Title: The Vague Ship
Author: Adam West
Publication date: October 16, 2018
Genre: Satire, Humor
One Sentence Summary: The Vague Ship with it’s crew of two are headed away from Contradictation Land and into the stars, only to crash onto a completely different world.
Some time ago, I read West’s short story, ContraDictation. I thought it was a fun read, but suffered badly from poor editing, so chose to not review it. It was fun, though. West didn’t hold it against me, and asked if I would review The Vague Ship now that it’s been edited. I was happy to return to his rather unique world (in Contradictation Land you wink out of existence if you contradict yourself), so was more than happy to review it.
A Humorous Ride Into the Unknown
Bren and the Vague Ship’s captain Gina are bound for the stars in the Vague Ship. They’re off to explore what might be out there, and encounter more than they thought when they end up crash landing on another world. Their ship destroyed and their purpose halted, they set out to explore this new world and just might have found a way to repair their ship.
The Vague Ship is quite a humorous read. Told from the perspective of Bren, who seems quite dense in a most delightful way, the story keeps going and unfolding and the reader, along with Bren simply feels like they’re along for the ride. Unlike Contradictation Land, they cannot contradict themselves out of existence, though the world they find themselves on is similarly bizarre. Because the story is told through the eyes of Bren, it felt absurdly funny, though I also felt a serious undertone to the whole story from the other characters, especially Gina. Something deeper lurked under the surface, but the fact that it’s told from Bren’s perspective keeps it from drifting from the overall humorous tone.
Overall, this is quite a ridiculous story, made all the more ridiculous by the main character, but so much fun anyways. A quick read full of funny quirks and action that just keeps rolling along, there’s never a truly dull point. Instead, the world and the characters are so different and unique, that it made me want to keep reading on to find out what happens to our hapless main character, and if they ever make it off of the world they’ve crash landed on.
They Try Not to Think Too Hard
Bren is our utterly dense and ridiculous main character. He cheerfully does his duty while choosing to understand very little of it due to his very strong training in how to do his job properly. He has some moments where he feels more in-tune with what’s going on, and then he, very amusingly, blanks out. And always when he would need to do some thinking. It saves him from having to think and keeps him quite cheerful and funnily oblivious. His is not a thinking kind of character, which makes the adventure fun and sometimes exasperating. How Gina has managed to put up with him is beyond me! But I adored him anyways because he was still very sweet and very loyal, and could really land himself in some interesting trouble.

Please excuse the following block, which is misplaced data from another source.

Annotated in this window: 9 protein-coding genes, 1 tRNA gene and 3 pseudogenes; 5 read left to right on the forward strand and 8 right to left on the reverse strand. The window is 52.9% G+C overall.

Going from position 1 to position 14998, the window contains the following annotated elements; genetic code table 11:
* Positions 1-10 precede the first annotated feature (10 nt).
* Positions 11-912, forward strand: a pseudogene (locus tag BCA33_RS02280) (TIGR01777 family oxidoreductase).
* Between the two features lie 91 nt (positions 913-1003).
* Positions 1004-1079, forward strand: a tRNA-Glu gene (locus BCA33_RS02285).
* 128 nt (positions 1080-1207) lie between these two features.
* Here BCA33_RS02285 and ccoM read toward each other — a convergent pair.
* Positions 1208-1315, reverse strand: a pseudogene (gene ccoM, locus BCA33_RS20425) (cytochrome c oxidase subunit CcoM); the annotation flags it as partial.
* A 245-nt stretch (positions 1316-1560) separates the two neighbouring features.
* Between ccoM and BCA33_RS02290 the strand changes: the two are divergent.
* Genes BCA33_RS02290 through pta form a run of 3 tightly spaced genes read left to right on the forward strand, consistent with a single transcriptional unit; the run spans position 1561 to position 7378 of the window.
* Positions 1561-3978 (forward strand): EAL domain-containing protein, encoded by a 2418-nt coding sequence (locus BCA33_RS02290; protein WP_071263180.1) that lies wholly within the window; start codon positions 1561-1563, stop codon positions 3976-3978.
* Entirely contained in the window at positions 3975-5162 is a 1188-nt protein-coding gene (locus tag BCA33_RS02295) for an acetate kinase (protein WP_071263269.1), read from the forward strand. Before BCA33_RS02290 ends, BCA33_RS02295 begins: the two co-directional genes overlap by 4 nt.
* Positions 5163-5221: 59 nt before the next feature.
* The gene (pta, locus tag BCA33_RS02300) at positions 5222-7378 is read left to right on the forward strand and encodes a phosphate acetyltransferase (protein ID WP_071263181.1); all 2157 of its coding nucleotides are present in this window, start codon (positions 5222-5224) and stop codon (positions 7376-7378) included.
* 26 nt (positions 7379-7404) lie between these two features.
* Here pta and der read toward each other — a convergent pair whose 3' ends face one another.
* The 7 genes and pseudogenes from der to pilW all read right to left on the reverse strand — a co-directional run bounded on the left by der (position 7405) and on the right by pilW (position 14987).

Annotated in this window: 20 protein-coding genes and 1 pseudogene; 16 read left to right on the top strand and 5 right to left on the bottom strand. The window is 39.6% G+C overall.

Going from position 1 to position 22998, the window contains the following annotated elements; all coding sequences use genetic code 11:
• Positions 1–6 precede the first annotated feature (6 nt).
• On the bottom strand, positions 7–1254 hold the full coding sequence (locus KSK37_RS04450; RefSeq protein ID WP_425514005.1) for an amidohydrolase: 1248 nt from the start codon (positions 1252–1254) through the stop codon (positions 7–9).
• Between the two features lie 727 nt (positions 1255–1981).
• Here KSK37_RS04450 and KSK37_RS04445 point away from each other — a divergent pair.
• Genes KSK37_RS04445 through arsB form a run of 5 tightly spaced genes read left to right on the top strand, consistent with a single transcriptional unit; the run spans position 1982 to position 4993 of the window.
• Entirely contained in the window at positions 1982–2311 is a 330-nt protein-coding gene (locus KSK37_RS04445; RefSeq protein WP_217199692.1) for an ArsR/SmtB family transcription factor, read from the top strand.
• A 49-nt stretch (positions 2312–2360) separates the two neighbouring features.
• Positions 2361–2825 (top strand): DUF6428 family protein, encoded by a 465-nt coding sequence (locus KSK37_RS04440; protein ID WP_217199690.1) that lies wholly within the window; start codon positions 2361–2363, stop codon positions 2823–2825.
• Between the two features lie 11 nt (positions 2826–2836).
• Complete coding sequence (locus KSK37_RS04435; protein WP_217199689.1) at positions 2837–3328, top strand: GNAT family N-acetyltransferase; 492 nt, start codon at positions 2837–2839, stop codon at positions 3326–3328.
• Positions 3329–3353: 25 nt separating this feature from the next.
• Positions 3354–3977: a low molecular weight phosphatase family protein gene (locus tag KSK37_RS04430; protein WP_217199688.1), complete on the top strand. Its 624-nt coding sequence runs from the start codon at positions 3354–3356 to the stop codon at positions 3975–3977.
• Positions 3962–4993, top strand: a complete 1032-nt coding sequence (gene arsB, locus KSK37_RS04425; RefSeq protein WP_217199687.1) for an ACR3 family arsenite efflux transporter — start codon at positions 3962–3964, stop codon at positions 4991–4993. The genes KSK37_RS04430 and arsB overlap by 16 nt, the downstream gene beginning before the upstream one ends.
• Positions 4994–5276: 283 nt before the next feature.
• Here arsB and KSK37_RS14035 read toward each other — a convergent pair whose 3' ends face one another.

I felt The Vague Ship was really all about Bren. Where Gina felt more serious and focused on the mission, Bren seemed to be there more to have a good time, follow orders, and not think too hard, or at all. I did wish to get more from Gina’s perspective since she tended to figure things out more than Bren did and I would have enjoyed a more serious layer, but I also couldn’t get over just how fun and ridiculous Bren was, so I did love that the story focused around him. Everyone else’s reactions to him were priceless!
A New World
The Vague Ship is, more or less, split between the ship and the world Bren and Gina crashed onto. I really have no idea what the ship looked like, but I kind of liked the image of a sailing ship crossed with a spaceship that I developed in my head the more I read. It was both practical and ridiculous, which seemed to fit the story quite well. Though one of Bren’s jobs was to rotate it every so often, so I’d quite like to see that.
The world was more interesting, and more grounded in what it familiar to us readers. Bren and Gina get to cross part of it and meet some of the inhabitants and a very interesting creature. It did seem like any other kind of world, but stream-lined so the details are sparse, yet easy to fill in. It was a bit generic, but it served the story well, and I liked how it was both familiar and foreign.
Short and Fun, Though Ridiculous
The Vague Ship is quite short, so it’s a very quick and easy read. It’s also a rather ridiculous read, but in a fun way. Bren is endlessly amusing and entertaining, and he really stole the show for me. The story did seem to move a little too fast, though, which is probably due to Bren’s blank outs that then meant the reader is not privy to anything that happens during them, and sometimes it sounded very interesting. But then Bren would be his goofball self and I would forget because the story keeps moving and Bren and Gina are definitely on a mission. Overall, a fun read.
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